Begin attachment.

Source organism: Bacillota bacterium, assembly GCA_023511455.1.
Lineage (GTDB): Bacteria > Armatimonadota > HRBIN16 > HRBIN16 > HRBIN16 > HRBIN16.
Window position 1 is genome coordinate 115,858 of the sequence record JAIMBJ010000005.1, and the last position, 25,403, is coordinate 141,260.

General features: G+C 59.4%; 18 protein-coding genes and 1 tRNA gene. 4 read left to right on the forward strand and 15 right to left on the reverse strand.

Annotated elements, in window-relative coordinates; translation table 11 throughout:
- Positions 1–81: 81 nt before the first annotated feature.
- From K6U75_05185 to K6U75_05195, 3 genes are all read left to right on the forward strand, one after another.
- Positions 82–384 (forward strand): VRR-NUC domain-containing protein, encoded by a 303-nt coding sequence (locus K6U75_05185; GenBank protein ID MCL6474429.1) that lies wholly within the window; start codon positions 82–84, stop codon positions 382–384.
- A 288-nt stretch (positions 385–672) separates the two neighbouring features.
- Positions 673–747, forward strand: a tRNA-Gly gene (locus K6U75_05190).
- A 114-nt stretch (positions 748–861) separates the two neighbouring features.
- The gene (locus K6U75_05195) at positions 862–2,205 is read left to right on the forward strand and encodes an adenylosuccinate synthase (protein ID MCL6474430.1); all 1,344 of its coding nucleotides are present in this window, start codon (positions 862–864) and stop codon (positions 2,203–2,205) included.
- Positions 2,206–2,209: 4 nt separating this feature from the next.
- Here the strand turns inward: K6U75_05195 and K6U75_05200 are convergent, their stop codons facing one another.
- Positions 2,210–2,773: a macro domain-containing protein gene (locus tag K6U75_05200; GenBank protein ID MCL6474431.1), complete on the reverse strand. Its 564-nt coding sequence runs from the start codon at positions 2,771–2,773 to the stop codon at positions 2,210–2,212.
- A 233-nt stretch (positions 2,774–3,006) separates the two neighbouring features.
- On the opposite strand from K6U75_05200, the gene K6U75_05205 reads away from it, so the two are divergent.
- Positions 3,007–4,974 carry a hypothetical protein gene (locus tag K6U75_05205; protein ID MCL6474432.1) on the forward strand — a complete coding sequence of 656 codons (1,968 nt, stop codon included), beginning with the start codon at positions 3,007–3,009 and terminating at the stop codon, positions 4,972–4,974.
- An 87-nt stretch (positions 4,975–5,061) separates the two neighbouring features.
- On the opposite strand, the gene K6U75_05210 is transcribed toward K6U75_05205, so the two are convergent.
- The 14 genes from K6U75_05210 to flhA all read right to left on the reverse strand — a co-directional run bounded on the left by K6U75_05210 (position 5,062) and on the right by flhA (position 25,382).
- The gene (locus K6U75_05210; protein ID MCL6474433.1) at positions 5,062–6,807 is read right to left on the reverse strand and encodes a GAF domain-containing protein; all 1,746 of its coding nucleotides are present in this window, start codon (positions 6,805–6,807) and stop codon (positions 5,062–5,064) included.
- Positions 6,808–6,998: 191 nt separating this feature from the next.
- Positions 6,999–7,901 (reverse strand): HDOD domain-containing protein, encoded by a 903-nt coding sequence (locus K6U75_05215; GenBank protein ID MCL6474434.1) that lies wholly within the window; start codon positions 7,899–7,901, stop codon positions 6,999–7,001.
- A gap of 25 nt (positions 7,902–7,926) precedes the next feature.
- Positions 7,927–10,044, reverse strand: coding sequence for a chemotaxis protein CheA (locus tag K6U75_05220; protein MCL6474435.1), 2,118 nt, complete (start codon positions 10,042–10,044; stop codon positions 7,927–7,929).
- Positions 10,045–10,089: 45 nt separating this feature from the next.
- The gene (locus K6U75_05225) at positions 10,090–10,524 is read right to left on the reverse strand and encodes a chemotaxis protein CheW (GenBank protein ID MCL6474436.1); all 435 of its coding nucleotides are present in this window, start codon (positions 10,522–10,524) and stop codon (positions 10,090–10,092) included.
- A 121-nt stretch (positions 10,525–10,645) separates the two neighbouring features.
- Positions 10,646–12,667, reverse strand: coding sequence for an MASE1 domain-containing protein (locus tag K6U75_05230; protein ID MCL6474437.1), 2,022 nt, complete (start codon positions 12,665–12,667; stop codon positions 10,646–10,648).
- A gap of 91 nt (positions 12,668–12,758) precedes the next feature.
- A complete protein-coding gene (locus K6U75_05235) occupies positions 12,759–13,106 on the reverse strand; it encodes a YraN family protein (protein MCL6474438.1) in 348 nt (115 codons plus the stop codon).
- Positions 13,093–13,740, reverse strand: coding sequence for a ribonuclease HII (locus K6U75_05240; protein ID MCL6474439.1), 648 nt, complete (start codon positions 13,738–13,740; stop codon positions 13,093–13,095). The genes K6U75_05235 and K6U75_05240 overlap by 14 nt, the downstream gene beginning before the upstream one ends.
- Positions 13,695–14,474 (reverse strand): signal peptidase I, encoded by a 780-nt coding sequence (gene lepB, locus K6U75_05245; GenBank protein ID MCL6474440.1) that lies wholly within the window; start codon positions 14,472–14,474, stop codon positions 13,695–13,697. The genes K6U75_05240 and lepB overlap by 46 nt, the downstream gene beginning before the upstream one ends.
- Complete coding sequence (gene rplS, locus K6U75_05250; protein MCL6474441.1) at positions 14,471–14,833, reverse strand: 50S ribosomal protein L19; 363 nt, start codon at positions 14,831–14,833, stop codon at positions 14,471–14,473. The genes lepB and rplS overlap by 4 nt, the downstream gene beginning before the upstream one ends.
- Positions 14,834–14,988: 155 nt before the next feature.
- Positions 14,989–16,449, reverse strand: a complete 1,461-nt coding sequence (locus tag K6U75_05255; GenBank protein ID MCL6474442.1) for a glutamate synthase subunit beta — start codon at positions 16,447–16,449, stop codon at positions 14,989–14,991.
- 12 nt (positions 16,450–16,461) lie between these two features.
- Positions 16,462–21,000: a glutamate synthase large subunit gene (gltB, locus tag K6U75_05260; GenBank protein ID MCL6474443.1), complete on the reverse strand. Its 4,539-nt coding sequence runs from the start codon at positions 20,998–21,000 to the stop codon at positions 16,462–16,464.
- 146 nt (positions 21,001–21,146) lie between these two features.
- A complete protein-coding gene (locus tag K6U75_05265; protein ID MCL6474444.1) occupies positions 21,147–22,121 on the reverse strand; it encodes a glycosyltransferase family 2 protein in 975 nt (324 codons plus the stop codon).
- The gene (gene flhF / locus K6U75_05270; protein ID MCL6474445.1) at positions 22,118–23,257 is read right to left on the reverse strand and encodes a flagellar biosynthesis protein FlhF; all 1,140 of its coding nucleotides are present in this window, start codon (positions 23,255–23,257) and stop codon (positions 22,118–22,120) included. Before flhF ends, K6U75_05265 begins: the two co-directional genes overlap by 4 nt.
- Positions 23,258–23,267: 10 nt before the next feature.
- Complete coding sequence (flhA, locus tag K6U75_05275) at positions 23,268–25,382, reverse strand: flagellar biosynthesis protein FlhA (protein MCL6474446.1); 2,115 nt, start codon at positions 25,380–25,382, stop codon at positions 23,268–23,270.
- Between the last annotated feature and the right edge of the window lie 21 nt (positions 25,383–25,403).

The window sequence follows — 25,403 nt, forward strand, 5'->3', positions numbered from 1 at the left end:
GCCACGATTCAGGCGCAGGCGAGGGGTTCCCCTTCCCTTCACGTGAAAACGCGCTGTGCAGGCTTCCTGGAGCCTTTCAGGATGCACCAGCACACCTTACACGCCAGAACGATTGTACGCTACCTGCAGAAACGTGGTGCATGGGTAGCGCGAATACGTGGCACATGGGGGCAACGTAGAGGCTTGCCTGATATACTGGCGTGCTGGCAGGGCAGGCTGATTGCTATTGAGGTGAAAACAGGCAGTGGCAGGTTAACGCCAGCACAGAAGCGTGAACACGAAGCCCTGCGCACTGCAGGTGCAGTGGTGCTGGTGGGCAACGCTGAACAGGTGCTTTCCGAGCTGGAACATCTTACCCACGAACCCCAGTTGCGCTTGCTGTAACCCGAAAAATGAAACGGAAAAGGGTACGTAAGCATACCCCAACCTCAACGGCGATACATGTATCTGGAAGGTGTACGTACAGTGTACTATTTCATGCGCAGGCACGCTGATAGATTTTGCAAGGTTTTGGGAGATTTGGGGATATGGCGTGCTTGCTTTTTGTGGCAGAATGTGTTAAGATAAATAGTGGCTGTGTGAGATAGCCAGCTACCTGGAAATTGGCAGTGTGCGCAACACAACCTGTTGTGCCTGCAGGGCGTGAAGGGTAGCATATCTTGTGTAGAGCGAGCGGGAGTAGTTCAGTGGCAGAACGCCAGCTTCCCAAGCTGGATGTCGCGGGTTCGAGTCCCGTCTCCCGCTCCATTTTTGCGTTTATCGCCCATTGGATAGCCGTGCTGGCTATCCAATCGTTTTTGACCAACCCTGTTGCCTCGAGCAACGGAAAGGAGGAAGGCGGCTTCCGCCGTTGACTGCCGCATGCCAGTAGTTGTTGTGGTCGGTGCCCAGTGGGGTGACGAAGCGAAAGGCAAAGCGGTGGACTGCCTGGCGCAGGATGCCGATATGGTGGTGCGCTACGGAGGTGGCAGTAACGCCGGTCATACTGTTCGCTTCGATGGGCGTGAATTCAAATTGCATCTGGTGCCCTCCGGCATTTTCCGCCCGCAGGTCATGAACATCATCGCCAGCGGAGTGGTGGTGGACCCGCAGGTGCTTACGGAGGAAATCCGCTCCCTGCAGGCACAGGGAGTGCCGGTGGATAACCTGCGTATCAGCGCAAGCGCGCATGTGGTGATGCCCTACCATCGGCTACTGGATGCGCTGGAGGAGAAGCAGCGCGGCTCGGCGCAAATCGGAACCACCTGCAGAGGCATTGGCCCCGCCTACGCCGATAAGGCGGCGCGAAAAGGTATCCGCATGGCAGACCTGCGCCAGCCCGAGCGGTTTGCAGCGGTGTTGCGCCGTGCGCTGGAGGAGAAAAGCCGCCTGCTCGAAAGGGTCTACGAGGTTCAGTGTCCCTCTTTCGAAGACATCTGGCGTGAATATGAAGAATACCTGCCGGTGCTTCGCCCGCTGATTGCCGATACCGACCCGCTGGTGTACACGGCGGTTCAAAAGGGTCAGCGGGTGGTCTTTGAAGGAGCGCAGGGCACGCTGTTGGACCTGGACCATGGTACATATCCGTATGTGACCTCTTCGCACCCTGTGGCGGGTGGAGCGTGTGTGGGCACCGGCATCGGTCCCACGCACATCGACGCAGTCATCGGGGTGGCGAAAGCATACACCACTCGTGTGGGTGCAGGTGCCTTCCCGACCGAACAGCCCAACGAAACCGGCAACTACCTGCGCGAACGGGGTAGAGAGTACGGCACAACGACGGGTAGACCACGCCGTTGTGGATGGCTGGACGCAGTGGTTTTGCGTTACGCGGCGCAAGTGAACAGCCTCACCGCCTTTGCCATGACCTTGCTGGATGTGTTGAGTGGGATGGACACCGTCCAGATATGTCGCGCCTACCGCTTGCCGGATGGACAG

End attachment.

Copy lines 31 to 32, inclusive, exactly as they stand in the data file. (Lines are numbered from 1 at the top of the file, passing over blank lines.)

- A gap of 91 nt (positions 12,668–12,758) precedes the next feature.
- A complete protein-coding gene (locus K6U75_05235) occupies positions 12,759–13,106 on the reverse strand; it encodes a YraN family protein (protein MCL6474438.1) in 348 nt (115 codons plus the stop codon).